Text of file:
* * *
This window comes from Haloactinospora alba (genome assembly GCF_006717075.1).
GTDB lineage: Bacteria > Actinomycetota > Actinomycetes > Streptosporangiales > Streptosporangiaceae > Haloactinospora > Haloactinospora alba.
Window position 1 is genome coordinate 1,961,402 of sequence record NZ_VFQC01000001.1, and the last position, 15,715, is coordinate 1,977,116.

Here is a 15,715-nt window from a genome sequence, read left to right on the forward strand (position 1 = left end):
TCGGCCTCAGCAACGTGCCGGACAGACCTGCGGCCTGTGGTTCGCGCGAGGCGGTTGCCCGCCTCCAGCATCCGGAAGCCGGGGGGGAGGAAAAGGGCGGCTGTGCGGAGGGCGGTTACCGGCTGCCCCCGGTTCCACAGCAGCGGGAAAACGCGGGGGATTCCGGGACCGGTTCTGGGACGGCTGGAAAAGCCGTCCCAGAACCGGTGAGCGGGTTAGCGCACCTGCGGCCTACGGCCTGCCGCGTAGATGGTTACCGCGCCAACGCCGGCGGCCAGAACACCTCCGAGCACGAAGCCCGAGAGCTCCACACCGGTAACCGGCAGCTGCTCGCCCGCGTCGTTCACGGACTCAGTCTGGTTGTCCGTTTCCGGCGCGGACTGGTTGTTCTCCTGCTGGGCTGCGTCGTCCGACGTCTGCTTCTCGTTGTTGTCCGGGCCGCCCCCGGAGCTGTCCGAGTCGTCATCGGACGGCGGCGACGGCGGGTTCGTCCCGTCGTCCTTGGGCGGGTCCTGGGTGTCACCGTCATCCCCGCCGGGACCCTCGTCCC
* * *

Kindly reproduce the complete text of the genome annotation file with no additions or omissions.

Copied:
This window comes from Haloactinospora alba (genome assembly GCF_006717075.1).
GTDB lineage: Bacteria > Actinomycetota > Actinomycetes > Streptosporangiales > Streptosporangiaceae > Haloactinospora > Haloactinospora alba.
Window position 1 is genome coordinate 1,961,402 of sequence record NZ_VFQC01000001.1, and the last position, 15,715, is coordinate 1,977,116.

Here is a 15,715-nt window from a genome sequence, read left to right on the forward strand (position 1 = left end):
TCGGCCTCAGCAACGTGCCGGACAGACCTGCGGCCTGTGGTTCGCGCGAGGCGGTTGCCCGCCTCCAGCATCCGGAAGCCGGGGGGGAGGAAAAGGGCGGCTGTGCGGAGGGCGGTTACCGGCTGCCCCCGGTTCCACAGCAGCGGGAAAACGCGGGGGATTCCGGGACCGGTTCTGGGACGGCTGGAAAAGCCGTCCCAGAACCGGTGAGCGGGTTAGCGCACCTGCGGCCTACGGCCTGCCGCGTAGATGGTTACCGCGCCAACGCCGGCGGCCAGAACACCTCCGAGCACGAAGCCCGAGAGCTCCACACCGGTAACCGGCAGCTGCTCGCCCGCGTCGTTCACGGACTCAGTCTGGTTGTCCGTTTCCGGCGCGGACTGGTTGTTCTCCTGCTGGGCTGCGTCGTCCGACGTCTGCTTCTCGTTGTTGTCCGGGCCGCCCCCGGAGCTGTCCGAGTCGTCATCGGACGGCGGCGACGGCGGGTTCGTCCCGTCGTCCTTGGGCGGGTCCTGGGTGTCACCGTCATCCCCGCCGGGACCCTCGTCCC